What we do

AIM:
To understand the implications of harmonizing definitions of the 'household' for survey and census data to represent the realities of intergenerational relationships in Anglophone and Francophone settings in Europe and Africa.

OBJECTIVES:
- To analyse the evolution, over space and time, of household definitions used in
censuses and surveys in Francophone and Anglophone Africa, France and the UK since 1960 and to establish the extent to which harmonization of household concepts has occurred.
- To evaluate the implications of these definitions for capturing intergenerational support, links and exchanges.
- To assess how National Statistical Offices in Uganda, Senegal, Burkina Faso, France and England & Wales perceive the household and represent it as a social unit.
- To investigate how users of household-level analyses understand and employ household-level data in developing and evaluating policies and interventions
- To examine the ability of conventional household definitions in each country to represent different forms of intergenerational relations and support.
- To compare and contrast the influence of diverse factors such as place, language, colonial history and heritage, ideology of nationhood and identity, level of socio-economic development, role of local and regional statistical training centres on the evolution of definitions, the extent of harmonization and the implications for understanding and interpreting household-level data.
- To disseminate our findings to a wide range of audiences.

The objectives will be achieved by addressing 3 interrelated research questions:
1. What factors have influenced, and continue to influence, definitions of the household and their harmonization in Anglophone and Francophone settings?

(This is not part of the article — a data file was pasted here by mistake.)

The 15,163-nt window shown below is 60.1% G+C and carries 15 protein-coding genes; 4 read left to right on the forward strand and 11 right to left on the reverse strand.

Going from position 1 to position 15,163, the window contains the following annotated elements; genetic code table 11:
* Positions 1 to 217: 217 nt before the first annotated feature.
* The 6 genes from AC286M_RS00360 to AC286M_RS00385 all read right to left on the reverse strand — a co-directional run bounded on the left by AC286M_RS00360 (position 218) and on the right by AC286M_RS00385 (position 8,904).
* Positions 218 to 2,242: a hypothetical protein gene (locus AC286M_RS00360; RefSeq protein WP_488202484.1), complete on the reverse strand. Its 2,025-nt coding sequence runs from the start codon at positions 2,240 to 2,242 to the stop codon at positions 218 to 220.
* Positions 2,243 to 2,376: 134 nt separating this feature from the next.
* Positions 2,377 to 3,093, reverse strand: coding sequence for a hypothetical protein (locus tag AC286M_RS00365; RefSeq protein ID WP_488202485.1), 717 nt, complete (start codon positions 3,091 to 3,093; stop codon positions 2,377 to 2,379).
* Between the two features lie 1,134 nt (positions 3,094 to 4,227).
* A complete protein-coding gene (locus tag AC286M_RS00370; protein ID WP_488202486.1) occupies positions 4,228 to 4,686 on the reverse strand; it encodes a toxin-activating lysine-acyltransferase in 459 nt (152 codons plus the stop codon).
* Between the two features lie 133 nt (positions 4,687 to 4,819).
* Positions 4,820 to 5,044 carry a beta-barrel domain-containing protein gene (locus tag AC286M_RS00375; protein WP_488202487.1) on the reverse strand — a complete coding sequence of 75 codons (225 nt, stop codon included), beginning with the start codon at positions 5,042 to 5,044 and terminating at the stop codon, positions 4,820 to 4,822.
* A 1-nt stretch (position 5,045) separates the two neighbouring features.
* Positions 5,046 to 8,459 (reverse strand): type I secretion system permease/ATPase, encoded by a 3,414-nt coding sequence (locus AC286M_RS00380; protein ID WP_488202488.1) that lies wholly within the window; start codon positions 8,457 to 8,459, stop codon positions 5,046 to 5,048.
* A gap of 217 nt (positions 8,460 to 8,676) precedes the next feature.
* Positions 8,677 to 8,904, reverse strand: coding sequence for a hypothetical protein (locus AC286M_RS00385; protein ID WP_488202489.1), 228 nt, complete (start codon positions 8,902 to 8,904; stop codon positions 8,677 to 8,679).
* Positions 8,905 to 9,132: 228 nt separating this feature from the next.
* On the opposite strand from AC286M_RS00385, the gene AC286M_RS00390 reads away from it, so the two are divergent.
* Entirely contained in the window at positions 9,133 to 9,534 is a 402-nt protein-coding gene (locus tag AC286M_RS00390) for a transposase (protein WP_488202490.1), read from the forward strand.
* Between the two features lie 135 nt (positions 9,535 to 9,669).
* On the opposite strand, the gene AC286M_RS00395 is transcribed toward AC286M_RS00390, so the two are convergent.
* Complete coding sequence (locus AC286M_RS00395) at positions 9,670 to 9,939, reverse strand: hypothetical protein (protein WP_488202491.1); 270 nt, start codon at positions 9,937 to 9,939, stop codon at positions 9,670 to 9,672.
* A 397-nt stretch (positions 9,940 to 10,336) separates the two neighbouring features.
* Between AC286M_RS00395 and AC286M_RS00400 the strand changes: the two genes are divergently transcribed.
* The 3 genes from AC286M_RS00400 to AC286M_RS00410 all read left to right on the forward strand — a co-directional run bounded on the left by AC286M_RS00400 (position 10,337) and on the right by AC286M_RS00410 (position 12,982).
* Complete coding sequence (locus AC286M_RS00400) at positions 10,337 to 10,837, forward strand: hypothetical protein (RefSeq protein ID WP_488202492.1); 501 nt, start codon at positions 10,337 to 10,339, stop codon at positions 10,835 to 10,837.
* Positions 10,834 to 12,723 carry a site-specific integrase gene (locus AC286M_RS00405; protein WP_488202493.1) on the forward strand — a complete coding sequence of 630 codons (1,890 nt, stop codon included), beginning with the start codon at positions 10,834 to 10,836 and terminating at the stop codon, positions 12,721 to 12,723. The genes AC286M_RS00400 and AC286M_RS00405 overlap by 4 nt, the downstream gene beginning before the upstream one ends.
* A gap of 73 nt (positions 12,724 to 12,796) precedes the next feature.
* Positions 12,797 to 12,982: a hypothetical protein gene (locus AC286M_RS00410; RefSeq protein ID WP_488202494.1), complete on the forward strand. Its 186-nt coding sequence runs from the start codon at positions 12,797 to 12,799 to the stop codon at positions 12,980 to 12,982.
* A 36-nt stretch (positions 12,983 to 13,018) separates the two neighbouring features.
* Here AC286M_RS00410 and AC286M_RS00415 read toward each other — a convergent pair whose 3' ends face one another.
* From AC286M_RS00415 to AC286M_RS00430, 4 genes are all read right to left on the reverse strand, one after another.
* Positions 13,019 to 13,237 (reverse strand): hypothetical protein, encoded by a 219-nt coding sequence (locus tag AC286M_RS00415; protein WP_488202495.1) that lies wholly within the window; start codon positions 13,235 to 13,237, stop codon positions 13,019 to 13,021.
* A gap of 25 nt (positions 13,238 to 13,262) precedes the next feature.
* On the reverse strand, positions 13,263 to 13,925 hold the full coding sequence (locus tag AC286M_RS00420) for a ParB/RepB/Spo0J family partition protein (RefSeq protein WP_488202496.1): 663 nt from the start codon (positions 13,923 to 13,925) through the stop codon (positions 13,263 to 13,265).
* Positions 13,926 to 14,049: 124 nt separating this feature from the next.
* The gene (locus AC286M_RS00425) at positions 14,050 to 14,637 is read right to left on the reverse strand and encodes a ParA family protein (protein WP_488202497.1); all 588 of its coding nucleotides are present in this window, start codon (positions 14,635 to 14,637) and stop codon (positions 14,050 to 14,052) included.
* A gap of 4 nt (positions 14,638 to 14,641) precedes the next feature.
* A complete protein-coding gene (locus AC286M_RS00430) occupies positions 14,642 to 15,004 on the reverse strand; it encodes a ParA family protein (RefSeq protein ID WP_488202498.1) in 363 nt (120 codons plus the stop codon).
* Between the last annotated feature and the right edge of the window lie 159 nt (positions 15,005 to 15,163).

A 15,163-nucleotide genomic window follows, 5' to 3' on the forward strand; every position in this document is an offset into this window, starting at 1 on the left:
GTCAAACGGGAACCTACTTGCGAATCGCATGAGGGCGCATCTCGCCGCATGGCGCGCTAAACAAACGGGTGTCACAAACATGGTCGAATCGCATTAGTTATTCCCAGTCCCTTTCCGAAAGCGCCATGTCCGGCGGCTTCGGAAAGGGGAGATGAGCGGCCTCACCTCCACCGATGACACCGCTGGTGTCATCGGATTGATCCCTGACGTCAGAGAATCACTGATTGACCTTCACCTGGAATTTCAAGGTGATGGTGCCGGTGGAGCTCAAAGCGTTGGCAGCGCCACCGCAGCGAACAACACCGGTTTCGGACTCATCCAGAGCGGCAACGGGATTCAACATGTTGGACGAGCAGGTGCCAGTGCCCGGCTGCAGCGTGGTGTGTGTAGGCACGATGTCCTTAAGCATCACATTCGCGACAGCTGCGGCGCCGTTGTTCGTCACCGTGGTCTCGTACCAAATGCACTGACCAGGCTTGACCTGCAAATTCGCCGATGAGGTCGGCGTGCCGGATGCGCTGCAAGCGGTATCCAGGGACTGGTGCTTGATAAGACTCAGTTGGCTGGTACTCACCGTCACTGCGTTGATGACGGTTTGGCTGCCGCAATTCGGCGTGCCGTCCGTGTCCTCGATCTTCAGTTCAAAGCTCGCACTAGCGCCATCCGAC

2. What are the implications of current household definitions for analyses of, intergenerational relations?
3. How might differences in survey and local conceptions of the household impact on policy-making related to intergenerational relations?
It is worth underlining that we do not intend to redefine the household but rather identify the strength and limitations inherent to the use of a harmonized household statistical unit in national surveys.
A rigorous combination of secondary and primary data analysis will use a strategy of multiple case studies and mixed methods in an iterative and interpretative research process, with a continuous collaborative interplay between collection and analysis across linguistic and geographic settings. Data from three sub-Saharan African countries: Burkina Faso and Senegal (Francophone); Uganda (Anglophone) and France and England will be integrated with results from an ESRC-funded pilot study in Tanzania (ESRC RES 175-25-0001) in order to answer the 3 research questions.